Patricia Neal in King Vidor's "The Fountainhead" : Quite amusingly, The Fountainhead is filled with sexual and erotic symbols and motifs that seem to be quite out of place for the time of its release. In the film the protagonist Howard Roark (played by Gary Cooper) is an architect whose large office towers represent phallic metaphors, and a stunning 22-year-old Patricia Neal plays ice princess Dominque Francon. Jack Warner considered and then rejected Bette Davis, Ida Lupino, and Barbara Stanwyck for the coveted role. Neal’s Dominique sizzles as a tempest pot of strong-willed feminine sexuality. Initially she is marked as a domineering woman (her first name is no coincidence), complete with riding crop, which she slashes across Roark’s face to encourage his aggressive sexual pursuit of her. She eventually turns into a submissive and pouting lover—the passive love slave of Howard Roark, bowing to the strength of his “edifice.” Cleverly imbedded, this symbolism is generally oblivious to most. Even when Dominique first spots Roark and his sinewy forearm muscles pumping the drill into the marble at her father’s granite quarry, we rarely think twice about the scene’s hidden implication. 




Audrey Hepburn 'off camera' after a rehearsal: The unacknowledged camera catches a fatigued starlet, who grows to become arguably the most photogenic film presence that has ever graced the silver screen. Her glowing demeanor still shines through even in this less-than-prepared shot. I could easily have chosen hundreds of photos of her as a pristine affirmation of her on-screen “power.” There will never be anyone like her again—on or off screen.

Guilietta Masina in, her husband, Federico Fellini's "Nights of Cabiria" :


What a cutie! Cabiria is a prostitute, a painted caricature (not unlike Chaplin’s little tramp with an umbrella instead of cane), who exhibits wild emotions and waiflike tantrums. Most films with Masina end with you loving her. This is no different. Probably the penultimate example of inert sexuality, Cabiria, like most of Masina’s characters, grows on your very soul. She is perfect! This film is perfect!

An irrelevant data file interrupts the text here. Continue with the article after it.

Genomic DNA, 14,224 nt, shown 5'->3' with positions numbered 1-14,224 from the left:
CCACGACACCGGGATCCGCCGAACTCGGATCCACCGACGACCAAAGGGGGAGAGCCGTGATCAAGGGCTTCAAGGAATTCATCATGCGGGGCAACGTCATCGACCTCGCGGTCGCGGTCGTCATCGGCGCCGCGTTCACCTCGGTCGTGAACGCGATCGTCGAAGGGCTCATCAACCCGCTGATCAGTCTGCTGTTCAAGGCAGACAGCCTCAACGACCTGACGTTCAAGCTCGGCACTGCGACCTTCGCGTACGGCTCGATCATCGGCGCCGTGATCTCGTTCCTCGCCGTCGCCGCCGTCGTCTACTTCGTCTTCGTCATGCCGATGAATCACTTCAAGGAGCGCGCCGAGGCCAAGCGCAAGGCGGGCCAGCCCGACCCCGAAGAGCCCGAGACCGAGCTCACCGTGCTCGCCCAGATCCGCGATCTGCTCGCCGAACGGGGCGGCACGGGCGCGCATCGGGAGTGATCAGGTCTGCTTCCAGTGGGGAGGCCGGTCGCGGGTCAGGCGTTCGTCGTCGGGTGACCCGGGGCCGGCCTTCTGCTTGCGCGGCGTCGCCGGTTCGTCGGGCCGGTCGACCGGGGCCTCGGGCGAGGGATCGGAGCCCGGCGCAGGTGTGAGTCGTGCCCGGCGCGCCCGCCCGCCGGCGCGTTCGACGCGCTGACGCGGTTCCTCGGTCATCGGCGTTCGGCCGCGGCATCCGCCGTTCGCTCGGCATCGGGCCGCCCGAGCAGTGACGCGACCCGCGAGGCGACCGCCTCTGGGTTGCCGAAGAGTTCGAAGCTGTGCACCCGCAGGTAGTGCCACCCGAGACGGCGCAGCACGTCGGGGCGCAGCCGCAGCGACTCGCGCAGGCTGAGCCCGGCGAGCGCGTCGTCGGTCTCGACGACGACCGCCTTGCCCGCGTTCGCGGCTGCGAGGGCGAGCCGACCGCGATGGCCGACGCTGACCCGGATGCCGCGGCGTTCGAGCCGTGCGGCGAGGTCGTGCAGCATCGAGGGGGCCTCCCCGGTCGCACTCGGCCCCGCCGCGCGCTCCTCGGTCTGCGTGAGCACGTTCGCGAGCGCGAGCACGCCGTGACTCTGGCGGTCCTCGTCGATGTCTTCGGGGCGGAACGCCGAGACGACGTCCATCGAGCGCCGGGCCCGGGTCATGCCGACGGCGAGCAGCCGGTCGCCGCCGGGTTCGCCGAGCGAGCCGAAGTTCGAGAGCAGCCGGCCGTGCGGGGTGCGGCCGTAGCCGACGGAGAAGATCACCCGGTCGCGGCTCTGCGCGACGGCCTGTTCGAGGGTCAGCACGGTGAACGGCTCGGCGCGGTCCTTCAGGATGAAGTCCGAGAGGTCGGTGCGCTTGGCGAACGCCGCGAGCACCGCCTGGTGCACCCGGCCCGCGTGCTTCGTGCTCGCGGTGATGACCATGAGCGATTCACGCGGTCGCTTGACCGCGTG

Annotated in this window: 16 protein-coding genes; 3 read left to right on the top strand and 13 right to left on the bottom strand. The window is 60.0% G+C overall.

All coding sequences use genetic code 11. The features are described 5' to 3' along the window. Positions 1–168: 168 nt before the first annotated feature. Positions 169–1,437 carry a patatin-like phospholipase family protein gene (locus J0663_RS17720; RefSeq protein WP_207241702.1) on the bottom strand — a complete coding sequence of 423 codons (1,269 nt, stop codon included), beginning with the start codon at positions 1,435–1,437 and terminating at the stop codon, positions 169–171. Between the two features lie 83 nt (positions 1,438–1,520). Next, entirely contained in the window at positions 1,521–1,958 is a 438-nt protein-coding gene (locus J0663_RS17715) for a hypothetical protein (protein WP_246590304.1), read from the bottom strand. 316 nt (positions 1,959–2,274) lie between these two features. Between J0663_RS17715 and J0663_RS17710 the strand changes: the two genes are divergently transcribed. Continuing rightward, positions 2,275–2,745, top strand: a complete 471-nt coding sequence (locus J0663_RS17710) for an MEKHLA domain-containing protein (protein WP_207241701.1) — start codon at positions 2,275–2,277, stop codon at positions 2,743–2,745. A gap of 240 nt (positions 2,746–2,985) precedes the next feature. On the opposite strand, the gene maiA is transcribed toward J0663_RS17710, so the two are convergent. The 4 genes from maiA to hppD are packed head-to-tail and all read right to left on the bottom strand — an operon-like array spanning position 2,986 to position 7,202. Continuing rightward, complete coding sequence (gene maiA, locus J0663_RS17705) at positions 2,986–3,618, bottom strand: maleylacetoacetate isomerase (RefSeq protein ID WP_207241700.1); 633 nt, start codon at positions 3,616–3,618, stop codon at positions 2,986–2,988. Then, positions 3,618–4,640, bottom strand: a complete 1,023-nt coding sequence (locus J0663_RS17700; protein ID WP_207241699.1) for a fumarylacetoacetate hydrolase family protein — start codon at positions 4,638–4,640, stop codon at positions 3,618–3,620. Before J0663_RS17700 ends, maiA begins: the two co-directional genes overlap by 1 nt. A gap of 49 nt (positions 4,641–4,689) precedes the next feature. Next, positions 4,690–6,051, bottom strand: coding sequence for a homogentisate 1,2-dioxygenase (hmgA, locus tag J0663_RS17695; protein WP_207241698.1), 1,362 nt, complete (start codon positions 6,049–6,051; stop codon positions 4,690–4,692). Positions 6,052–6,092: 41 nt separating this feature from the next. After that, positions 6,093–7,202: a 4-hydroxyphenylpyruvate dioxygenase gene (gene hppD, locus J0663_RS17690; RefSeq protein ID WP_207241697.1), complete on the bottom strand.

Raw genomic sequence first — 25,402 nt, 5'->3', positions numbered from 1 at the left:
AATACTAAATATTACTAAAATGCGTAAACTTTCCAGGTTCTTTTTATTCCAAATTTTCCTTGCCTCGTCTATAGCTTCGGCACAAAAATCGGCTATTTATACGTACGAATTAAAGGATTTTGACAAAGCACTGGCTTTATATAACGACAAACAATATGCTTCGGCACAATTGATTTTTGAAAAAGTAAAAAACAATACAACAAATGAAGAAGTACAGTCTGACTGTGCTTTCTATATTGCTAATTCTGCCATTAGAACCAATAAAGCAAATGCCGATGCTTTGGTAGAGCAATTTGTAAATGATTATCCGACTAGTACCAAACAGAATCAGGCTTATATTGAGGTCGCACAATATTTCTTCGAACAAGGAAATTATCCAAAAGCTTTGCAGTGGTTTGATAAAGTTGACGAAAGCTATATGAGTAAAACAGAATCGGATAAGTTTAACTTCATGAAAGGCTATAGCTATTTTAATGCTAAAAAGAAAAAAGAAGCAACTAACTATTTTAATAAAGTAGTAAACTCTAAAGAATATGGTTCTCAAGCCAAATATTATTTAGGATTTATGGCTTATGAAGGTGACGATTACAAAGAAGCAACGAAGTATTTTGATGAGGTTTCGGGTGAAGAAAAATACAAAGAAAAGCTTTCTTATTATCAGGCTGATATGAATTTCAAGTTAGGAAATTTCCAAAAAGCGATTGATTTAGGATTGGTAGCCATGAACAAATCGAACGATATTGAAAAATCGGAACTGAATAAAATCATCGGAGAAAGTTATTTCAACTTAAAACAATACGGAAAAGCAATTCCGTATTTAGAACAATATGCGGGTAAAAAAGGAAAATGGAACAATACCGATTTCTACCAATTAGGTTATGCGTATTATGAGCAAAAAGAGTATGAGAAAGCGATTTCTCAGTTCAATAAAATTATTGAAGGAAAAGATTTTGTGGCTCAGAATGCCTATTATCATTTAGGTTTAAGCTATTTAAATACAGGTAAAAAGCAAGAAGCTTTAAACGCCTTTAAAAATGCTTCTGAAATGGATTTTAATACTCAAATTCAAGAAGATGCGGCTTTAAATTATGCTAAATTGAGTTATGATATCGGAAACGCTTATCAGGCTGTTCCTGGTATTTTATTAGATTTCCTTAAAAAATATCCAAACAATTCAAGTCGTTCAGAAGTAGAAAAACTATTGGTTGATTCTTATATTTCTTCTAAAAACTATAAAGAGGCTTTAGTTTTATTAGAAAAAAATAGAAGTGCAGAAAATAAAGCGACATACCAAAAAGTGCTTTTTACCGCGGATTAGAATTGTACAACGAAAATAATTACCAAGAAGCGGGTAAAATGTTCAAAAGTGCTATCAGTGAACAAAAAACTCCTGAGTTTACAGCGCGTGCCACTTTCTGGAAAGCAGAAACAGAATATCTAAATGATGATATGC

Ustad Waheed Khan as the un-credited dancer in Satyajit Ray's "Jalsaghar" (aka 'The Music Room') : People can throw around the term “hypnotic” quite liberally, but this scene honestly hypnotized me. Ray was often criticized on his home turf for not making Bollywood-style films: “Where is the song and dance, Satyajit?” This sequence was his response. Mesmerizing is an appropriate word.





'Tippi' Hedren as the title character in Alfred Hitchcock's "Marnie" :

Man, could Tippi Hendren ever walk. Her gait was the focus of the opening scene of two Hitchcock classics: The Birds and Marnie. In The Birds she even gets a wolf whistle. Perhaps better known  today as Melanie Griffith's mother, Tippi in both Hitch films follows the mold of playing frigid females with a vulnerable core. Femme fatale appeal is very high here.


Kyôko Kishida as 'the Woman' in Hiroshi Teshigahara's "Woman in the Dunes"

In terms of contemplative, poetic expression this film is on many a film fan’s top list. The black and white contrasts of lightly dusted skin, shifting sands, and shadows and crawling insects are exemplified by some wonderfully framed shots (very Kurosawa-like) that add to the viewing experience. The geographical environment very aptly reflects the captives’ sparsely “rationed” living conditions. The most obvious comparison one could make to subtle themes within the film is that of isolation and captivity, both of which are inherently erotic. This eroticism is expressed not only in the major characters but in the constant references to the insects, analyzed and imprisoned, that Niki Jumpei (played by Eiji Okada) is researching. The insects are the very reason he is in the desert village in the first place, unaware that lust will overtake his senses, flooding his thoughts.